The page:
The weekend of Mar. 6-9, the Manitoba NDP will head to its annual provincial convention, mandated with a leadership election. Of three candidates running, many have singled out Theresa Oswald for her electoral pragmatism and winnability. This justification for support is worth reflecting upon: Should leaders be determined based solely on their ability to win?
Although there is a normative component at work here, in that NDP supporters clearly believe the NDP expresses values best suited to actualize the common good, my contention is that selecting someone for their ability to ethically compromise in order to win elections and achieve power is a step in the wrong direction; a direction in which morality, decency and solidarity are systematically made subservient to political ends.
But, some contend, is this not merely the way things operate in liberal democracies? Perhaps it is, but the NDP’s designation as a social democratic party is enough to urge its divorce from the Western liberal tradition and the values for which it stands. For the emphasis on political pragmatism rests upon the origins of liberalism: The fact-value distinction.
History illustrates that modern liberal democracy is grounded in the insights of Max Weber and his “disenchantment of the world.” Drawing from Nietzsche’s pronouncement that “God is dead,” the disenchanted world is a universe devoid of meaning and value, a mere set of facts which can be collected and classified. Forming the basis for the scientific method, its predictive and technological success was enough for social-scientifically inclined types to import its basic assumptions into the realm of politics and the study of humanity.
As the postmodern turn has made obvious, this was misguided. Foucault famously exposed the pretensions to objectivity of many of liberalism’s social-scientific institutions as merely the “will to power.”
Unfortunately this discourse led to another dead end: all values had to be rejected as simply one group of people forcing their views onto others. This seems an undesirable edifice upon which to construct a new politics, and as many have argued elsewhere, history’s transcontinental intellectual traditions provide us with vast resources for a return to a normative and value-infused politics.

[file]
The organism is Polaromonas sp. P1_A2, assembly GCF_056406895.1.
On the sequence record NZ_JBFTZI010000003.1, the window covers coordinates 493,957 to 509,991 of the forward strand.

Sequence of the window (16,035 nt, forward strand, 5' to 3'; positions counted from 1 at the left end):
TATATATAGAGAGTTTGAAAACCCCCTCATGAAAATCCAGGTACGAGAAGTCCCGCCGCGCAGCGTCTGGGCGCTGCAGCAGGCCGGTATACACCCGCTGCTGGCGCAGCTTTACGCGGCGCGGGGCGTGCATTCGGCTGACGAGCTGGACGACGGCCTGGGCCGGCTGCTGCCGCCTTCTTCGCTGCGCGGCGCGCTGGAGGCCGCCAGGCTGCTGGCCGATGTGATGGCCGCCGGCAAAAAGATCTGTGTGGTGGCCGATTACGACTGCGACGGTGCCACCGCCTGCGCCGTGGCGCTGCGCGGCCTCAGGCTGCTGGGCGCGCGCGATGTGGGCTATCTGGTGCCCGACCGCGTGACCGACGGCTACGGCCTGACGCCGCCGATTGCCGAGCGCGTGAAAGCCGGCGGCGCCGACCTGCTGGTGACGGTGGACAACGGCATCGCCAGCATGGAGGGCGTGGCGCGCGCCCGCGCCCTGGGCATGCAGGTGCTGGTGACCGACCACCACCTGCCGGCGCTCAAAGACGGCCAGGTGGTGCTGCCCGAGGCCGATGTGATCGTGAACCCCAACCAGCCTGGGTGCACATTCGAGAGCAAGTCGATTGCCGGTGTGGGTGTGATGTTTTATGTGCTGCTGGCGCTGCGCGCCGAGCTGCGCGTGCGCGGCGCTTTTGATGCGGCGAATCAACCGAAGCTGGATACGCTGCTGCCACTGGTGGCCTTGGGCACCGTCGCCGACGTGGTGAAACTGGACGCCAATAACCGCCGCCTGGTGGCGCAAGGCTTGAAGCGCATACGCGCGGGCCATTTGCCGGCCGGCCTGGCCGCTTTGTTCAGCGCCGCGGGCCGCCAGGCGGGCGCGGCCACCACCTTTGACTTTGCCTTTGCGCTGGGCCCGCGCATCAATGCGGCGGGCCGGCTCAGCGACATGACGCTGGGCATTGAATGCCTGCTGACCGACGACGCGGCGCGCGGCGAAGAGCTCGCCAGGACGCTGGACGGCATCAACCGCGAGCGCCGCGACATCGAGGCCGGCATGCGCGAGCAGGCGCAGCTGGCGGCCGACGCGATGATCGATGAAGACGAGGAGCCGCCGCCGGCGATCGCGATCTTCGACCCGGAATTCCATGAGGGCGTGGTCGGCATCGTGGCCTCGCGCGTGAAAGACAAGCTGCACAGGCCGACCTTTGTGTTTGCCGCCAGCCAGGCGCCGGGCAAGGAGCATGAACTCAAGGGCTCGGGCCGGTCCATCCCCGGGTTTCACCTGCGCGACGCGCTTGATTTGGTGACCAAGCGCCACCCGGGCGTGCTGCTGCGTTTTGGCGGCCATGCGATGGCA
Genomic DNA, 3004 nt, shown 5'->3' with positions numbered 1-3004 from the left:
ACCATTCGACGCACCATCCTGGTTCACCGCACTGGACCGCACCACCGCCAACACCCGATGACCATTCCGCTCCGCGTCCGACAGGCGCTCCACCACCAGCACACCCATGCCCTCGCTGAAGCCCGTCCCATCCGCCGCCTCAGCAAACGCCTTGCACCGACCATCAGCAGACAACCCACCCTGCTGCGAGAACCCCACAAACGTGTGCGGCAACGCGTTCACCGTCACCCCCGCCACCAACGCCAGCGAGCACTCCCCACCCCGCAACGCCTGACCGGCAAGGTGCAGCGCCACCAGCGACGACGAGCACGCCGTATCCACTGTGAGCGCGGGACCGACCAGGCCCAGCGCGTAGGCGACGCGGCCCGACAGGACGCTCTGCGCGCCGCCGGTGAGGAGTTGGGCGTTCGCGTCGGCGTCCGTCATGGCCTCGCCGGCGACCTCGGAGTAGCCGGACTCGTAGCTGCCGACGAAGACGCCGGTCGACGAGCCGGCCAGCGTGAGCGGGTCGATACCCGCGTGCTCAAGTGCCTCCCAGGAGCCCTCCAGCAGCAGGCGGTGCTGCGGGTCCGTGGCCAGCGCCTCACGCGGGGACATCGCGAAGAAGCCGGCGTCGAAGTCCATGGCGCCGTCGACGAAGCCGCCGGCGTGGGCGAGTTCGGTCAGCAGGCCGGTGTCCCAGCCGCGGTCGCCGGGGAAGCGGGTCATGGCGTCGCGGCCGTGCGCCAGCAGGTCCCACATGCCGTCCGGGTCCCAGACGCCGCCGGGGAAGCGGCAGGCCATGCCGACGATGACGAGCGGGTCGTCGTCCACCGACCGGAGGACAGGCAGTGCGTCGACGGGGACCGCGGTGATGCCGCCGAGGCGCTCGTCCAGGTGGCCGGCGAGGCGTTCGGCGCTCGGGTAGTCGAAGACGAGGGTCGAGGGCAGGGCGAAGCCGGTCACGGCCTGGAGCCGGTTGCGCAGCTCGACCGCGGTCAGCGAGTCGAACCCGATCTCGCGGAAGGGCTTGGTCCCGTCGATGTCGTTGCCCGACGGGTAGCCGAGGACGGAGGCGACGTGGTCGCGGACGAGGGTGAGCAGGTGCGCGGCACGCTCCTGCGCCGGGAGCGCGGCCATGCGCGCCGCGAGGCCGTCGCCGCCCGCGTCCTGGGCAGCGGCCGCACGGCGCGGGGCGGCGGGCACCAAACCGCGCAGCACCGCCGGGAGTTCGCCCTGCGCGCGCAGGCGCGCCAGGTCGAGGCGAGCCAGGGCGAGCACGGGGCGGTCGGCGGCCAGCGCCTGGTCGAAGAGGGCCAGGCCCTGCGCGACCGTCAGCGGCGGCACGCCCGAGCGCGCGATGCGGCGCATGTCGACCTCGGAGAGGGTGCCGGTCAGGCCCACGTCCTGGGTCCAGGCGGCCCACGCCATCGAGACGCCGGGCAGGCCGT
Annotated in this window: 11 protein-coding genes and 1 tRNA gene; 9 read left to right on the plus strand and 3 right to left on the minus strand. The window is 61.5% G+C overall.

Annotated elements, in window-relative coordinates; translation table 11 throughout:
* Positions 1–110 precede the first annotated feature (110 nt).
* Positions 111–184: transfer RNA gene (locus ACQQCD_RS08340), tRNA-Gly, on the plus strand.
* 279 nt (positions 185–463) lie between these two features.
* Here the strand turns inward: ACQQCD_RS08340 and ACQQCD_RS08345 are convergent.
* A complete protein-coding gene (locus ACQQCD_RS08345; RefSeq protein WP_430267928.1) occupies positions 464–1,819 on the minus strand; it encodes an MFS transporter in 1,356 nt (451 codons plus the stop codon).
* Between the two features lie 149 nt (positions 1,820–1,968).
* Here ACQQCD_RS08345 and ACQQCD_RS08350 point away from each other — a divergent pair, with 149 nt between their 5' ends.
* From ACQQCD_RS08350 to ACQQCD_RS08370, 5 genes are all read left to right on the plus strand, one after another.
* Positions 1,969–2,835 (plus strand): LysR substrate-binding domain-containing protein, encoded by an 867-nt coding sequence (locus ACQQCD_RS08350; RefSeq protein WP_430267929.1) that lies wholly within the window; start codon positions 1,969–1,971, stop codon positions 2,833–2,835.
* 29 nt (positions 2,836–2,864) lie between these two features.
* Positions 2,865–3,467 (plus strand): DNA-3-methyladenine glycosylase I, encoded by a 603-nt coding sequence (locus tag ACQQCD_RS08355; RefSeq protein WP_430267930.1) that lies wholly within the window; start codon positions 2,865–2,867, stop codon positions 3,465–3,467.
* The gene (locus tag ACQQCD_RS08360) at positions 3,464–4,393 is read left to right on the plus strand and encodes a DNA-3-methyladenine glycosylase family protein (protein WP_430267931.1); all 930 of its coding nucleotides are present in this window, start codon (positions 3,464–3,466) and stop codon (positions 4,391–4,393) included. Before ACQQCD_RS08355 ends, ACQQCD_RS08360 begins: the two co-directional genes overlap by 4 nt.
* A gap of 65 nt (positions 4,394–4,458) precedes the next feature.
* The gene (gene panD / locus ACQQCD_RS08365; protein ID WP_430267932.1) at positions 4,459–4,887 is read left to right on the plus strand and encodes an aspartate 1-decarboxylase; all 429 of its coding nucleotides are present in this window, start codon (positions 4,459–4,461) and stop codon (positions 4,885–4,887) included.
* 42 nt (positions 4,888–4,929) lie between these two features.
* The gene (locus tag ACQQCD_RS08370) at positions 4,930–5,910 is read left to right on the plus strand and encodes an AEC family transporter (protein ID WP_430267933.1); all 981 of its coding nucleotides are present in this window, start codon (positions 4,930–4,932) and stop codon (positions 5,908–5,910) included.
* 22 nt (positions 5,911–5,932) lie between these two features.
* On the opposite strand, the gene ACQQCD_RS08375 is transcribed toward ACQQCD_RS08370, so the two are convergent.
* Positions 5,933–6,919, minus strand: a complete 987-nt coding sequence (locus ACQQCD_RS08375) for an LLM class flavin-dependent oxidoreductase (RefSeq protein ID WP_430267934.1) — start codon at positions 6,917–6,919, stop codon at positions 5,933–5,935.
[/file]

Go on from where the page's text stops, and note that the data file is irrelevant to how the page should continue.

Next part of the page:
Some have urged the necessity of a faith-based politics which looks to the insights of spirituality and religiously-informed moralities as an escape from the value-free vacuum. On this front, Canadian scholar John Ralston Saul has produced pioneering work engaging indigenous ways-of-knowing as one ethical tradition Canada could make better use of in its decision-making processes, and many at the University of Winnipeg echo his sentiments.
The new Indigenous Requirement proposed by the University of Winnipeg Students’ Association and the University of Winnipeg Aboriginal Students’ Council is one concrete way we can infuse new, more progressive insights into our curriculum, while also affirming our heritage and the intellectual traditions of Canada’s first peoples.
The ruthless subversion of ethical and spiritual considerations to political ends has proven to be a historical dead-end. Respect for instrumental rationality and utilitarianism above any teleological values has destroyed our planet, subjugated millions and produced an abysmal track-record. It is neither a new or progressive perspective.
While all supporters of Theresa Oswald are members of a political party that has consistently (if not universally) placed its values above politics, her vision for the party is one that is neither desirable nor one whose values accords with those of Manitobans, or those of the world.
Barret Reiter is a student at the University of Winnipeg.